CMU’s Justine Cassell will teach world leaders about biases and diversity
In the beginning stages of her esteemed academic career, Justine Cassell was a faculty member at MIT. A senior student walked into her design of interactive systems class and was surprised.
"She told me I was her first female professor in college - ever," said Cassell, now a professor in Carnegie Mellon University’s Language Technologies Institute and Human-Computer Interaction Institute , and associate dean of CMU’s School of Computer Science for technology strategy and impact. "She said seeing me made her wonder if she could also be a professor. Until that point, she had never thought about it."
It was that moment that made Cassell first think about the responsibility of being a role model for female students, and all women in male-dominated fields.
Cassell will again be in the front of a room filled with mostly male faces - those of world leaders, corporate giants and public policy power players - at the 2019 World Economic Forum in Davos. Switzerland. They will gather to listen as Cassell talks about the importance of diversity in the workplace.
This is Cassell’s eighth consecutive trip to the global summit, where she has provided presentations and interactive demonstrations such as her Socially-Aware Robot Assistant. She has become an annual presenter at the exclusive conference, which brings together some of the most influential people in the world to discuss the issues that impact society and our planet.
During a 2017 Ideas Lab at the World Economic Forum, Justine Cassell discussed teaching virtual humans the secrets of reading between the lines and how virtual humans are not only improving the development of artificial intelligence but also the understanding of what it means to be a real human.
"Just speaking in Davos makes a difference," Cassell said. "Last year I heard there were more sessions about women’s roles than there were women attending as presenters."
Cassell will present in three sessions inside the Congress Center this year. She will first sit down with Williams-Sonoma CEO Laura Alber and World Wrestling Entertainment co-founder Linda McMahon to discuss "The Transformational Force of Female Founders."
"I don’t believe that female founders are necessarily better at anything in particular. I don’t think they’re more maternal, warm, empathetic or any of the other traits that are stereotypically linked to women," Cassell said. "However, research tells us that diverse voices increase creativity by providing multiple perspectives. That’s the transformative power of having more women in every role of a company or organization."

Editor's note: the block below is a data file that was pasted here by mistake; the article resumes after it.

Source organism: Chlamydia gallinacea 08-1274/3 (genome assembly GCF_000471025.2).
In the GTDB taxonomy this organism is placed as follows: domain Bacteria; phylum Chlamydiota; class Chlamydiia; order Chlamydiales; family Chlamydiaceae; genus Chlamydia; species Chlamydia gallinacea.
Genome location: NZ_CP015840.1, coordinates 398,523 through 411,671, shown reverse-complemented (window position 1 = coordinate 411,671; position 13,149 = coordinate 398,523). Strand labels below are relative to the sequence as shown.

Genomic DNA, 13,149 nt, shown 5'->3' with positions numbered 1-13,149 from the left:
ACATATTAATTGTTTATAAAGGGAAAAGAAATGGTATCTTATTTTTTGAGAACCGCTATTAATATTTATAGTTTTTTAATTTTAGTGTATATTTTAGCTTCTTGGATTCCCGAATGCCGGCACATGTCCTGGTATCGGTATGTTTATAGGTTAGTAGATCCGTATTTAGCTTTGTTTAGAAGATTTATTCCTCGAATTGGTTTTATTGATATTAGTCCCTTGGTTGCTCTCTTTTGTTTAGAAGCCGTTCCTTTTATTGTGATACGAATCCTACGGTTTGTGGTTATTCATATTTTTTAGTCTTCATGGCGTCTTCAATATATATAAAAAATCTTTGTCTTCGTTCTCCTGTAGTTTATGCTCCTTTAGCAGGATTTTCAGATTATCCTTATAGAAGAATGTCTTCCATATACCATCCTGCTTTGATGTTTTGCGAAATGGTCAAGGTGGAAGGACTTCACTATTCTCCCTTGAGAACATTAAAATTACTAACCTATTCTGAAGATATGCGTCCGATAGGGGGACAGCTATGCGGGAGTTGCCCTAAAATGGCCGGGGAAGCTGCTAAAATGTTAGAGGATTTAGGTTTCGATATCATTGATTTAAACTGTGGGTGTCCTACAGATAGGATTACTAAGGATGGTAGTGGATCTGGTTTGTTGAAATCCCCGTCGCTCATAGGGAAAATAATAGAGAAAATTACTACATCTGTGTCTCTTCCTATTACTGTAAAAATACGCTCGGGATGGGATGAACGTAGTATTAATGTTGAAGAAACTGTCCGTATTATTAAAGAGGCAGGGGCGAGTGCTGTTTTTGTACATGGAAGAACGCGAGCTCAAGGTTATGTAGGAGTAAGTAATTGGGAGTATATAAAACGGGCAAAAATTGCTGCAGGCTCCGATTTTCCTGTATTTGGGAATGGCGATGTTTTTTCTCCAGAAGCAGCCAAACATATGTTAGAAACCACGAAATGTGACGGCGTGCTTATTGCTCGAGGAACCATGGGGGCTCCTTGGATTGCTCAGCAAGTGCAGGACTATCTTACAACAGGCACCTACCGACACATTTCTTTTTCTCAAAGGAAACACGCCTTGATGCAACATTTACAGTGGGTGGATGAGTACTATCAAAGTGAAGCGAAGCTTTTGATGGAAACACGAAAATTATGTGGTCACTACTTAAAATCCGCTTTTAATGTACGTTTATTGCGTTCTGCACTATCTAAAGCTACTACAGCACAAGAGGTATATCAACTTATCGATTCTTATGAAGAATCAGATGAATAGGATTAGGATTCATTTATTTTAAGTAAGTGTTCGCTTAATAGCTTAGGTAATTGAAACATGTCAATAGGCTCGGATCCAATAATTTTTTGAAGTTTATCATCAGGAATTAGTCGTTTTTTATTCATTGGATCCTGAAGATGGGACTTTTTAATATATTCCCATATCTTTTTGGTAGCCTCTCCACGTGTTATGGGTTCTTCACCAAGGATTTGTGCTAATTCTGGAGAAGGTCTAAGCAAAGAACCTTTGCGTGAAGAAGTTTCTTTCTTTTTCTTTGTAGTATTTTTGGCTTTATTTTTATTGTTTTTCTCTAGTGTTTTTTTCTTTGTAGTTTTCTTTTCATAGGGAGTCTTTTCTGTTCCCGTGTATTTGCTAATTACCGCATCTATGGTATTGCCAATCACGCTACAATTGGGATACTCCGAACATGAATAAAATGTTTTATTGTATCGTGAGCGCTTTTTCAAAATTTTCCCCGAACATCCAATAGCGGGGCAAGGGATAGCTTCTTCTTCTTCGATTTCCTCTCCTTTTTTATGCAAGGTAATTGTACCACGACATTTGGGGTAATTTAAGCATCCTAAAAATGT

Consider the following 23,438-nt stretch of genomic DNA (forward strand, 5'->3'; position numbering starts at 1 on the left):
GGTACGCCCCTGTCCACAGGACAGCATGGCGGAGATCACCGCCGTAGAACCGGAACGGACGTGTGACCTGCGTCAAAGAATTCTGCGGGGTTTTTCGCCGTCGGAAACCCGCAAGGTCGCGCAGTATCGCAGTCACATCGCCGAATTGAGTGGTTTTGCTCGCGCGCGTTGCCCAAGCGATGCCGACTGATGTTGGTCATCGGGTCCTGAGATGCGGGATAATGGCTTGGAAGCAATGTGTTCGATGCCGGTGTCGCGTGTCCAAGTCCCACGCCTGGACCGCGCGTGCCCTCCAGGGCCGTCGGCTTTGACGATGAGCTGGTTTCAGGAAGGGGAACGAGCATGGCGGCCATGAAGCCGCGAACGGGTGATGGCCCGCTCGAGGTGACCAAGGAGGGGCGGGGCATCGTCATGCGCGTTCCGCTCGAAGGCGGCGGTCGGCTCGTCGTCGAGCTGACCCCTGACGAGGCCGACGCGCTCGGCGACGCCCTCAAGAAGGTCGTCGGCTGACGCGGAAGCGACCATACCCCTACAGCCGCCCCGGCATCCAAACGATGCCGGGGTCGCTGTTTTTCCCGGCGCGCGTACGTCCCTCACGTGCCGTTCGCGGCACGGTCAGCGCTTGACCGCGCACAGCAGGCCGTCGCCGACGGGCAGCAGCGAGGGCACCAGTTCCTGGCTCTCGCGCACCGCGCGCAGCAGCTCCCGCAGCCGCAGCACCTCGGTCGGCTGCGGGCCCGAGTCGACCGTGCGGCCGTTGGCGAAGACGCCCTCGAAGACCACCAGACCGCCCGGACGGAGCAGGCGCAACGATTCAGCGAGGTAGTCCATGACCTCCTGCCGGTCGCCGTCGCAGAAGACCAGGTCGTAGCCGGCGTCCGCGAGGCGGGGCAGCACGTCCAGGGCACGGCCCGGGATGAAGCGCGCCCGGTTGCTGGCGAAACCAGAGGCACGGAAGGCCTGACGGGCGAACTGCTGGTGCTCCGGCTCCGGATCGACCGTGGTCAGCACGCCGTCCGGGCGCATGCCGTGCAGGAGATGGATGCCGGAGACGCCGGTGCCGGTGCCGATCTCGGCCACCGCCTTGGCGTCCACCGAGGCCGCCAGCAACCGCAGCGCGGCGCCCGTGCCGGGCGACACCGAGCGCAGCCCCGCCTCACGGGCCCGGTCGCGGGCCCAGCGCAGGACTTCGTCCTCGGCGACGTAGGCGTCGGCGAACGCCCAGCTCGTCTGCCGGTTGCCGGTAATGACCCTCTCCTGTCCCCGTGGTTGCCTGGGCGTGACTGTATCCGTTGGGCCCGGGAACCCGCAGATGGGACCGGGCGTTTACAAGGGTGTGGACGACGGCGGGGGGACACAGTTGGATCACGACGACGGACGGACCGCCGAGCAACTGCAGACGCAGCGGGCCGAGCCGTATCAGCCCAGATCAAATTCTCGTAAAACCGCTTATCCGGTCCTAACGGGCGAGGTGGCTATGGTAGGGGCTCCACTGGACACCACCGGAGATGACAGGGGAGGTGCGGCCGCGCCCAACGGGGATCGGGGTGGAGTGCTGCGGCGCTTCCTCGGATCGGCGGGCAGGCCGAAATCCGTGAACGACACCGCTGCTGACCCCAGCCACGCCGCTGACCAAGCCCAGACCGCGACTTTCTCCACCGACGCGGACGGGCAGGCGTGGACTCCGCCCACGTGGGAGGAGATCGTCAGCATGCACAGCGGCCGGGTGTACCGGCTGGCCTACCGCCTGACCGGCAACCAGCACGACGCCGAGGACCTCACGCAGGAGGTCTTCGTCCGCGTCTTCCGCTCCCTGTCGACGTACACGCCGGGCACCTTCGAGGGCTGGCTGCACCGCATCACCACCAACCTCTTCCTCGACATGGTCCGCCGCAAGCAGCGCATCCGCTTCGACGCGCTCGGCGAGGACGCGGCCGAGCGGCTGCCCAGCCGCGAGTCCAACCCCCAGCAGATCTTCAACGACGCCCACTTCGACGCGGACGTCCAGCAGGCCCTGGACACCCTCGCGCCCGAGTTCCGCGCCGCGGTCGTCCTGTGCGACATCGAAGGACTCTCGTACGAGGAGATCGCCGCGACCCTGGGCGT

When she presents in Davos or elsewhere, Cassell said she stresses the research behind her comments. While the topic may be emotional for her, Cassell wants her audiences to know that it’s the science, and not the emotion, that validates her ideas.
"I find that approach works well with CEOs and world leaders who need strategies that can be replicated in their own communities," she said.
Cassell’s second presentation in Davos will discuss biases. This includes the necessity of addressing the "Good Old Boys Network" prevalent in the hiring process, especially within technology companies. She also will discuss machine learning algorithms that have proven - albeit probably inadvertently - to be biased against, among others, African-Americans and Asians.
Finally, Cassell will address representational bias: the bias in how technologists have created the ways artificial intelligence acts and talks. Specifically, Cassell is thinking about personal assistants such as Alexa and Siri.
"Why are Siri and Alexa female?" she asks. "Why, when I tell Siri to go away, does it say, ’oh, why, can’t we just be friends?’ Comments like that make her sound seductive. Apple and Amazon are already getting complaints that children are now talking to their mothers in the same way they order around Siri and Alexa. Kids have already made the jump from the representation of female AI to women."
Cassell will wrap up her week at the forum moderating a panel about new kinds of learning.
Cassell said she realizes that she is still a work in progress, much like the world she wants to change.
"I think biases and a lack of diversity are only changeable if we face our own biases and negative stereotypes," she said. "I actually spend a fair amount of my time saying, ’Wow, I just made a stereotype about that category of person! What am I going to do about the racism or sexism in my own personality?’ So if someone like me, who spends her career trying to fix these biases within society, is still sexist or racist, there’s a likelihood that many other people are too.
"We can all improve," she said.Friday, January 18, 2019